NSW Health’s Director of Environmental Health, Dr
Richard Broome, said the amoeba that occurs in warm natural surface waters and
soil causes infection which is rare but nearly always fatal.
“Amoebic meningitis can occur if water
containing active amoebae goes up someone’s nose,” Dr Broome said.
“At particular risk are people in rural areas who
have their own tank, dam or bore water supply, such as those living on farms,
and people with poorly maintained swimming pools.
“Any unchlorinated water supply that seasonally
exceeds 30oC or continually exceeds 25oC may be a risk.
This includes lakes, rivers, dams, bores, tanks, garden hoses, natural hot
springs, and spa and swimming pools that are poorly maintained.
“People should be careful to prevent water
going up their nose while swimming, diving or falling into warm, unchlorinated
water, or while children are playing under garden sprinklers.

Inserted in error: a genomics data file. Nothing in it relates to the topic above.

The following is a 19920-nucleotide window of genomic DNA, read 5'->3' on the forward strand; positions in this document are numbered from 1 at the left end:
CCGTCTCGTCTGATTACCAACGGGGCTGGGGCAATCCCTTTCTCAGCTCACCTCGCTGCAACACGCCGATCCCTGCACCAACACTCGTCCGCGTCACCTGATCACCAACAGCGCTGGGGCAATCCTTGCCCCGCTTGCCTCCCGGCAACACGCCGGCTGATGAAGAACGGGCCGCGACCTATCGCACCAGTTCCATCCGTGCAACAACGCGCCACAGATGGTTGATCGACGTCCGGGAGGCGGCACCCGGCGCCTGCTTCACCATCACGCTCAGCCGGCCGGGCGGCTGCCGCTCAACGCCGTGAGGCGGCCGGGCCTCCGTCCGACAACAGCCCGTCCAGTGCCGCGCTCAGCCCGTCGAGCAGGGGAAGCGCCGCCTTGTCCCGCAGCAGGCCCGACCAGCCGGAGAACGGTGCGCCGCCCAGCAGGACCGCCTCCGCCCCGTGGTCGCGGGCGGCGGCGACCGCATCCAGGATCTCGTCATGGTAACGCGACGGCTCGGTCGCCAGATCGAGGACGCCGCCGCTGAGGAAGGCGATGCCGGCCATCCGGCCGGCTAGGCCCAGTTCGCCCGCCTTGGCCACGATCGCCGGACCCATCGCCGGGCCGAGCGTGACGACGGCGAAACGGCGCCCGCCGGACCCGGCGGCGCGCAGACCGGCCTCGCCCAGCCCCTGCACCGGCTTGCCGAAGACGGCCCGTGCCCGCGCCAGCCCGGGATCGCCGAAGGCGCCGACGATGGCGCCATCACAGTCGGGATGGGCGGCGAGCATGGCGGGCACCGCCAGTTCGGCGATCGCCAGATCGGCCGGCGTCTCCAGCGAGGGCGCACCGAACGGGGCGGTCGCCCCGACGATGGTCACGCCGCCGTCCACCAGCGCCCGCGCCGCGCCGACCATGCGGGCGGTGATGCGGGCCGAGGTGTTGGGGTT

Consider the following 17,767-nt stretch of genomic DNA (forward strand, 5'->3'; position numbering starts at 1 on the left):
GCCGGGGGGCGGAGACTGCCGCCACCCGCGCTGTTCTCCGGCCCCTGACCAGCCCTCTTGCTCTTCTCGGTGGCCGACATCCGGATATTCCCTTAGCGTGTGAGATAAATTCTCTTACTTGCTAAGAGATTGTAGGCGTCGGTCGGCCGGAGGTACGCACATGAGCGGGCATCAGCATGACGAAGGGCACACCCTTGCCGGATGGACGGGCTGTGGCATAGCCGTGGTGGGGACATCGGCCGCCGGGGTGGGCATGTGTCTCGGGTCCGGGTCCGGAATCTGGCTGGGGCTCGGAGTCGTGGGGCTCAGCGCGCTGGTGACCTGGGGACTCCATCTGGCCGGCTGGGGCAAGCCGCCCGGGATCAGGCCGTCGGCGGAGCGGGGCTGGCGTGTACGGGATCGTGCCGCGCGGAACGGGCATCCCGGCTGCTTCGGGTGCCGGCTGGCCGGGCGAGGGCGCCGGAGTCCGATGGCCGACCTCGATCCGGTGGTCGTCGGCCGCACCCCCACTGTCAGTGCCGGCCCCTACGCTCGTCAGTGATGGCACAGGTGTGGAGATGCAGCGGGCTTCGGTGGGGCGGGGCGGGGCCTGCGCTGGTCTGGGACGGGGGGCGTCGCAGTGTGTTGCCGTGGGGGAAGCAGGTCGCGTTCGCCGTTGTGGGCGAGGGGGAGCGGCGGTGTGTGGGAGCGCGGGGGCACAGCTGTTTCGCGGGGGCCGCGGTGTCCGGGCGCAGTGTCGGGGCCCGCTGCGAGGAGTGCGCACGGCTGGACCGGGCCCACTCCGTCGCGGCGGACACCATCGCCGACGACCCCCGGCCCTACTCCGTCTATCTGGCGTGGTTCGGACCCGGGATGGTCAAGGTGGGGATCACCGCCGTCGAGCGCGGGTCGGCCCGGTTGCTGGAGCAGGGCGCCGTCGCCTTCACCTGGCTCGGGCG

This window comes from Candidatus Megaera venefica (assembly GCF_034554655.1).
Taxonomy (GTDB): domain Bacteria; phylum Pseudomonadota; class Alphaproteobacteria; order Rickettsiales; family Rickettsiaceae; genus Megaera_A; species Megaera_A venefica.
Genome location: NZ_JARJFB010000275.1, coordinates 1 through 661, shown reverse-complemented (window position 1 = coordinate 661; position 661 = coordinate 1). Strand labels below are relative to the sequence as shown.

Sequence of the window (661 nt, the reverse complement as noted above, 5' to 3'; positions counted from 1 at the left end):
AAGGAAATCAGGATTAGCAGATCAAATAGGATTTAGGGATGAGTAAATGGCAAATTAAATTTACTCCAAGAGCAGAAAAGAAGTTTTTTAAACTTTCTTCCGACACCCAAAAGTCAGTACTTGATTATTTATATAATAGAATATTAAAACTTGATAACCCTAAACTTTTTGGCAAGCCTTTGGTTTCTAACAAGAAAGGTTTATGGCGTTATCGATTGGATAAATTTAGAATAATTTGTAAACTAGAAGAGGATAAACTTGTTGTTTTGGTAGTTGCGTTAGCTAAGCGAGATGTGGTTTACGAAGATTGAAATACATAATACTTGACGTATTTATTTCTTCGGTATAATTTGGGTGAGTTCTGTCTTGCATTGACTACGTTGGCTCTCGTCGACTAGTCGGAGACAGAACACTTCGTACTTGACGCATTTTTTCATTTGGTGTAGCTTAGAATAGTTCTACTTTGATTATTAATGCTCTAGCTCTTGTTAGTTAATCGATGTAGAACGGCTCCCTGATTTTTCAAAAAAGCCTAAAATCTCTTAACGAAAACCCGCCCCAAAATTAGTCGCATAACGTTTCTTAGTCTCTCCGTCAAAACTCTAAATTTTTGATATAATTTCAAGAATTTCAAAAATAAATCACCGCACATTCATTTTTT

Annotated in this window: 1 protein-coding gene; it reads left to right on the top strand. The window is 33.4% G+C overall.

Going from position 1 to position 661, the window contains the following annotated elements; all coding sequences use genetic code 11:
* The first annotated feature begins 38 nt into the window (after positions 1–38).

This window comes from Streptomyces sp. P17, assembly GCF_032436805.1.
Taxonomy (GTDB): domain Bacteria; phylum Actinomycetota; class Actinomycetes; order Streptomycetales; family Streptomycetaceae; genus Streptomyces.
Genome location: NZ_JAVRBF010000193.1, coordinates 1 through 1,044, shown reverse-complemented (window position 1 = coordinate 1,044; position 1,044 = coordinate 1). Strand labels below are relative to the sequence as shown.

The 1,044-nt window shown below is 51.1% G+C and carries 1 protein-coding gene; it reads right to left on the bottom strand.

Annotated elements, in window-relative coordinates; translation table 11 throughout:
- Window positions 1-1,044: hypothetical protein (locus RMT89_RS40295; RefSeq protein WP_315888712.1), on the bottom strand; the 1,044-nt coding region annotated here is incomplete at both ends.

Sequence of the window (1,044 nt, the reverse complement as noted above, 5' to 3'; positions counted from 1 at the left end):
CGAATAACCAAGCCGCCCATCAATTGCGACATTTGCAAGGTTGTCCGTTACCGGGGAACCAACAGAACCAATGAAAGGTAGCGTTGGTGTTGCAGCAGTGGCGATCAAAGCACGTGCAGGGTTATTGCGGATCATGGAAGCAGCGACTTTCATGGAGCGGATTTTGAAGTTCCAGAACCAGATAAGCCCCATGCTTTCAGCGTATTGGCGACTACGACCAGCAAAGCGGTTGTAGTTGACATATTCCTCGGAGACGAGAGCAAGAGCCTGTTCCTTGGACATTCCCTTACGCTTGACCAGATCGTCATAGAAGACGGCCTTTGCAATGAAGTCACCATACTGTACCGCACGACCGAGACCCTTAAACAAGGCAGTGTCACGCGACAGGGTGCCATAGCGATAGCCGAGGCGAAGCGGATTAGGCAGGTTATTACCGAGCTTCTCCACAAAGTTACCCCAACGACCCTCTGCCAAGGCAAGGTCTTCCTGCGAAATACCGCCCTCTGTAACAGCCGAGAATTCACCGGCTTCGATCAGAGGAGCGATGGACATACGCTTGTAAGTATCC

“Shallow wading pools are particularly at risk
if they have been left in the sun for a long time.
“Children and young adults appear to be more
susceptible to infection than older adults. In younger people the amoeba can more
easily travel up the nose to the brain where they infect and destroy brain tissue.
“The bug that causes the illness does not survive
in water that is clean, cool and adequately chlorinated,” Dr Broome said.
The best way to avoid infection is:
- avoid jumping or diving
into bodies of warm fresh water or thermal pools
- keep your head above
water in spas, thermal pools and warm fresh water bodies
- ensure swimming pools
and spas are adequately chlorinated and well maintained
- empty and clean small
collapsible wading pools and let them dry in the sun after each use
- flush warm water from
hoses before allowing children to play with hoses or sprinklers
If you are using
- don’t allow water to go up your nose when bathing, showering
or washing your face
- supervise children playing with hoses or sprinklers and
teach them not to squirt water up their nose
More information can be
found at: http://www.health.nsw.gov.au/environment/water/Pages/naegleria.aspx